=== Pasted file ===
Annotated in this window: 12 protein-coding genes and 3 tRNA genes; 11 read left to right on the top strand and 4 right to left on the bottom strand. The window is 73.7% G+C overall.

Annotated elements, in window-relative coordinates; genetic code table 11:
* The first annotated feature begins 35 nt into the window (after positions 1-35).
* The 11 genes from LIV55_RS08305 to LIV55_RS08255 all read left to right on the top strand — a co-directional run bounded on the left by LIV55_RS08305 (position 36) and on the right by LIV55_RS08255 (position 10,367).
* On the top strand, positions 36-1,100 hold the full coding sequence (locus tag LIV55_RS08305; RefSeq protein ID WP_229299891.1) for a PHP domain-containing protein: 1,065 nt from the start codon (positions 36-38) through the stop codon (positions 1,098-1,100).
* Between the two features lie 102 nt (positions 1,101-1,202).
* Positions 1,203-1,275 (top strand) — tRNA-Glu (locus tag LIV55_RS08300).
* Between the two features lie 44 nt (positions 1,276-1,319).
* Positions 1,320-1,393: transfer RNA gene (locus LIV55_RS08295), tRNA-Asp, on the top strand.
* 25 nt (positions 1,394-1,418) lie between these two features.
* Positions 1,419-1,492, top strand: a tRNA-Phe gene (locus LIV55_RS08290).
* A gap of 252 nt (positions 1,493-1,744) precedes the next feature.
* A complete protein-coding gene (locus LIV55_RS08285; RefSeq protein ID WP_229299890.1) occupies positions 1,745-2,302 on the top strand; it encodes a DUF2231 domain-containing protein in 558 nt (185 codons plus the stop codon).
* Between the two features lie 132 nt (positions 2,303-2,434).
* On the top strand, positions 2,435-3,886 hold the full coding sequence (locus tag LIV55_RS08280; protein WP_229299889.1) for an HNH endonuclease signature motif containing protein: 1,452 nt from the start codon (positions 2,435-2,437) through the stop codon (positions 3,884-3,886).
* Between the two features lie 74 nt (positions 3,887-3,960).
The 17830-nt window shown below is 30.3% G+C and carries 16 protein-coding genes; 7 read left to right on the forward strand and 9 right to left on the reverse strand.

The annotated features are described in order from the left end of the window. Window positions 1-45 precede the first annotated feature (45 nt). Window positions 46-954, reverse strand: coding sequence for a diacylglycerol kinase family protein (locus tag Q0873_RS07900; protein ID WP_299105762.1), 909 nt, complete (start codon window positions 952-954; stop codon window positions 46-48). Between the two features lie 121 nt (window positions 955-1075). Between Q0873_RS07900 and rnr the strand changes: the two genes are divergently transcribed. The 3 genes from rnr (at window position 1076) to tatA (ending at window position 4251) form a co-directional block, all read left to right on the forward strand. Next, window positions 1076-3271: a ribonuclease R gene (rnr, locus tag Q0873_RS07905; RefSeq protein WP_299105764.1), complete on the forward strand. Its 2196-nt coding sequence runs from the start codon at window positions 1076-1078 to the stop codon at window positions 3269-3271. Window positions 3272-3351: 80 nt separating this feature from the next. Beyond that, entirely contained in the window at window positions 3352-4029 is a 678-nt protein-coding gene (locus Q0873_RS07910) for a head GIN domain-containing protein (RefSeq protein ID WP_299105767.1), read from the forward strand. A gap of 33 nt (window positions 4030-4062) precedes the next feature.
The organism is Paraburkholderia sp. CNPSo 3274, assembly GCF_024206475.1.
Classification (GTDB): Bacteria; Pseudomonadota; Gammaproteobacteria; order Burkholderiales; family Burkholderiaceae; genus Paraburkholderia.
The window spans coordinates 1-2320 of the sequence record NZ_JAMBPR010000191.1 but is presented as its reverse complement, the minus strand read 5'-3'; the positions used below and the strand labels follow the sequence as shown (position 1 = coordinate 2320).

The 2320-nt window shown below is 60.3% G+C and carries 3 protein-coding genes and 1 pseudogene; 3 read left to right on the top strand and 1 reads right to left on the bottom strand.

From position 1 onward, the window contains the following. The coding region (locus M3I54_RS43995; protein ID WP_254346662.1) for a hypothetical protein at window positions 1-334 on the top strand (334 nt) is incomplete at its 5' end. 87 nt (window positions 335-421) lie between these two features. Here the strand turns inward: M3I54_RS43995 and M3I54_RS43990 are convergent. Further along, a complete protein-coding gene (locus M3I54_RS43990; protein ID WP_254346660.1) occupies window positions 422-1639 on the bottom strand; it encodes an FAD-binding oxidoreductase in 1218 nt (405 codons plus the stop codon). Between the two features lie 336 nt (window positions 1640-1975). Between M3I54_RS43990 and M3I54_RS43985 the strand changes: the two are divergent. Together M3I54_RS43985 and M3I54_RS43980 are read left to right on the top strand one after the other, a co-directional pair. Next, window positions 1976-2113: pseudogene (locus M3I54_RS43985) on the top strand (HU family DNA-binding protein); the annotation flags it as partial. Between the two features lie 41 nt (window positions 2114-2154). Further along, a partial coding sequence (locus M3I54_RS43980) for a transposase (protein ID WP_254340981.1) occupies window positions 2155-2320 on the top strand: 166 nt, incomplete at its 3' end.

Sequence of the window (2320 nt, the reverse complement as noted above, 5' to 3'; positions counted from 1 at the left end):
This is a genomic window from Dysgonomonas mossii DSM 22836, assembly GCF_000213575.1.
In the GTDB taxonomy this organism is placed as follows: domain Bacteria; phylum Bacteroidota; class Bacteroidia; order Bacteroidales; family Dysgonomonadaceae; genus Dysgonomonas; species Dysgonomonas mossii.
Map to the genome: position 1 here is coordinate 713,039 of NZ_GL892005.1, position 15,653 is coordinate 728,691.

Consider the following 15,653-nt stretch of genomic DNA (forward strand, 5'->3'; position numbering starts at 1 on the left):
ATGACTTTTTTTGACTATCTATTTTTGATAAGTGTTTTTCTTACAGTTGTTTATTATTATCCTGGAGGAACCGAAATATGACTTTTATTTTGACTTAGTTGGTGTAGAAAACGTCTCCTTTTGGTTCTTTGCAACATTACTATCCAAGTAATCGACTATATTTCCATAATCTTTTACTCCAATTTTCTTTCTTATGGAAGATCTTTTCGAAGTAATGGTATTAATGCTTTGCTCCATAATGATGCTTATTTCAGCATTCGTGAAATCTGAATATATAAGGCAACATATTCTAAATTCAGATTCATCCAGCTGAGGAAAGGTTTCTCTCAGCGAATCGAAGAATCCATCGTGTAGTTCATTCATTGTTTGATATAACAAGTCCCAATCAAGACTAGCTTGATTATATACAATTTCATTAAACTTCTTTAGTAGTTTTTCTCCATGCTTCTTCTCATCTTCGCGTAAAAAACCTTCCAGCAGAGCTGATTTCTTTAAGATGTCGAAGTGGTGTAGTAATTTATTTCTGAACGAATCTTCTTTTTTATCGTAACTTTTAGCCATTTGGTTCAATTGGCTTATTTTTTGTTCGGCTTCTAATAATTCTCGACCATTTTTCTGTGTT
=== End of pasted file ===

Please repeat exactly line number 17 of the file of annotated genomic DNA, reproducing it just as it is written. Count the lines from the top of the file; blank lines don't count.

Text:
The 17830-nt window shown below is 30.3% G+C and carries 16 protein-coding genes; 7 read left to right on the forward strand and 9 right to left on the reverse strand.